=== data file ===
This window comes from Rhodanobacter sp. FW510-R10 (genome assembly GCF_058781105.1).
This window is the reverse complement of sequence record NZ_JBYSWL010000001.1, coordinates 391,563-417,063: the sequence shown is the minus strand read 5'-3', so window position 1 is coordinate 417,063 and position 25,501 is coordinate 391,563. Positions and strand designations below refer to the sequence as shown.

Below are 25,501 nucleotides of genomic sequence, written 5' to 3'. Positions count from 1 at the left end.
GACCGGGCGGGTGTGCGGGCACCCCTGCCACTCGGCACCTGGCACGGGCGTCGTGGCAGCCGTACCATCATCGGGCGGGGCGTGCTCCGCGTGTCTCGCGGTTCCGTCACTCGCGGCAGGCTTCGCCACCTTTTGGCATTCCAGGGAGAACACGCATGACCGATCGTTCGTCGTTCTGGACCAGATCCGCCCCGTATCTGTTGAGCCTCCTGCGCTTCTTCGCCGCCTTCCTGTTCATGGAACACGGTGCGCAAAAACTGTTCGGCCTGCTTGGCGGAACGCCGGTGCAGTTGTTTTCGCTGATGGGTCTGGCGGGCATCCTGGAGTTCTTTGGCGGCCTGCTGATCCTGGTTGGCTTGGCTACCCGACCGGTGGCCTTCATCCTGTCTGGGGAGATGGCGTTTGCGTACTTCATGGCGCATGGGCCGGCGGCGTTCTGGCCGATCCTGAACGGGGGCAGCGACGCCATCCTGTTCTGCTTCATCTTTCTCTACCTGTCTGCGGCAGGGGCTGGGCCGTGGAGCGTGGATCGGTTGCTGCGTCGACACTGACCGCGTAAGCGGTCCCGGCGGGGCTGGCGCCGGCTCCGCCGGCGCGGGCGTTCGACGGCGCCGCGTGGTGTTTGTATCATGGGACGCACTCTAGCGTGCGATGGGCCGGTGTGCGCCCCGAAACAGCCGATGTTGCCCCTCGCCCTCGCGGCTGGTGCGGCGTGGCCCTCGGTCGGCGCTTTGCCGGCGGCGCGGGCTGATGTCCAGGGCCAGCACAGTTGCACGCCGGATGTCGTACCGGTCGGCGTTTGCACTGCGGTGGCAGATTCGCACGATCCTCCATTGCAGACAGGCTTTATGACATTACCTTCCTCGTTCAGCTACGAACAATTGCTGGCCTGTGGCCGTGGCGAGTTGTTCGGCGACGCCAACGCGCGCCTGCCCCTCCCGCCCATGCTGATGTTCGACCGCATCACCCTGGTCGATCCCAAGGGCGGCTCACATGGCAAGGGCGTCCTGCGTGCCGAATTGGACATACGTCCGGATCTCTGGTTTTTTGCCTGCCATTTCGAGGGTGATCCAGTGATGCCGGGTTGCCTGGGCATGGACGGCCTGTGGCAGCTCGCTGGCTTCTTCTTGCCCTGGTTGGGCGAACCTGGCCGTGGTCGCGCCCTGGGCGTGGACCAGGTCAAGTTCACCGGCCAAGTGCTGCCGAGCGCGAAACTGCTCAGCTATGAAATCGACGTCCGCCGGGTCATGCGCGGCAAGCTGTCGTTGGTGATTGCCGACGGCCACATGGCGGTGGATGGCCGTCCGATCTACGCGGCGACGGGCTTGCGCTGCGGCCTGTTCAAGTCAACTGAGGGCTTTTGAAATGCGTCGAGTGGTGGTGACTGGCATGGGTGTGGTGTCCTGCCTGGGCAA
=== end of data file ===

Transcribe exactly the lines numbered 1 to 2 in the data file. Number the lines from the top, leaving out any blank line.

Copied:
This window comes from Rhodanobacter sp. FW510-R10 (genome assembly GCF_058781105.1).
This window is the reverse complement of sequence record NZ_JBYSWL010000001.1, coordinates 391,563-417,063: the sequence shown is the minus strand read 5'-3', so window position 1 is coordinate 417,063 and position 25,501 is coordinate 391,563. Positions and strand designations below refer to the sequence as shown.